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IDseq-An open source cloud-based pipeline and analysis service for metagenomic pathogen detection and monitoring.

  • Author(s): Kalantar, Katrina L
  • Carvalho, Tiago
  • de Bourcy, Charles FA
  • Dimitrov, Boris
  • Dingle, Greg
  • Egger, Rebecca
  • Han, Julie
  • Holmes, Olivia B
  • Juan, Yun-Fang
  • King, Ryan
  • Kislyuk, Andrey
  • Lin, Michael F
  • Mariano, Maria
  • Morse, Todd
  • Reynoso, Lucia V
  • Cruz, David Rissato
  • Sheu, Jonathan
  • Tang, Jennifer
  • Wang, James
  • Zhang, Mark A
  • Zhong, Emily
  • Ahyong, Vida
  • Lay, Sreyngim
  • Chea, Sophana
  • Bohl, Jennifer A
  • Manning, Jessica E
  • Tato, Cristina M
  • DeRisi, Joseph L
  • et al.
Abstract

Background

Metagenomic next-generation sequencing (mNGS) has enabled the rapid, unbiased detection and identification of microbes without pathogen-specific reagents, culturing, or a priori knowledge of the microbial landscape. mNGS data analysis requires a series of computationally intensive processing steps to accurately determine the microbial composition of a sample. Existing mNGS data analysis tools typically require bioinformatics expertise and access to local server-class hardware resources. For many research laboratories, this presents an obstacle, especially in resource-limited environments.

Findings

We present IDseq, an open source cloud-based metagenomics pipeline and service for global pathogen detection and monitoring (https://idseq.net). The IDseq Portal accepts raw mNGS data, performs host and quality filtration steps, then executes an assembly-based alignment pipeline, which results in the assignment of reads and contigs to taxonomic categories. The taxonomic relative abundances are reported and visualized in an easy-to-use web application to facilitate data interpretation and hypothesis generation. Furthermore, IDseq supports environmental background model generation and automatic internal spike-in control recognition, providing statistics that are critical for data interpretation. IDseq was designed with the specific intent of detecting novel pathogens. Here, we benchmark novel virus detection capability using both synthetically evolved viral sequences and real-world samples, including IDseq analysis of a nasopharyngeal swab sample acquired and processed locally in Cambodia from a tourist from Wuhan, China, infected with the recently emergent SARS-CoV-2.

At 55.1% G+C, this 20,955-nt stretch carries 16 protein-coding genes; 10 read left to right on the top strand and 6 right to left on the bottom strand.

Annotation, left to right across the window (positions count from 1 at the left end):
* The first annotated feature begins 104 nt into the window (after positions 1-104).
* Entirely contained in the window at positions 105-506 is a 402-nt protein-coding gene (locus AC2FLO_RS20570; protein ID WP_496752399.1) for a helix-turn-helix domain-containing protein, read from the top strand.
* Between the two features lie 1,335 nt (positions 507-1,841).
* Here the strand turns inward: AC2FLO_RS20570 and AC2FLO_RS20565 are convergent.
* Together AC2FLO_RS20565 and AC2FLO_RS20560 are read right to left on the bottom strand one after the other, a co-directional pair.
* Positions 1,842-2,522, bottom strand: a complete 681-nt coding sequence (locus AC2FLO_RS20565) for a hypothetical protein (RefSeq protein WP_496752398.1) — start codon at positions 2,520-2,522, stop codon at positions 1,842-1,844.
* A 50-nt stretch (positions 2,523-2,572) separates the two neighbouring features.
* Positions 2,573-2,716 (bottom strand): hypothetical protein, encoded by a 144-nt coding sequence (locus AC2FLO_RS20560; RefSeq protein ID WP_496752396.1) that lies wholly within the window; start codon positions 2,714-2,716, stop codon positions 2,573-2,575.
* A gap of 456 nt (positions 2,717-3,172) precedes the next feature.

Conclusion

The IDseq Portal reduces the barrier to entry for mNGS data analysis and enables bench scientists, clinicians, and bioinformaticians to gain insight from mNGS datasets for both known and novel pathogens.

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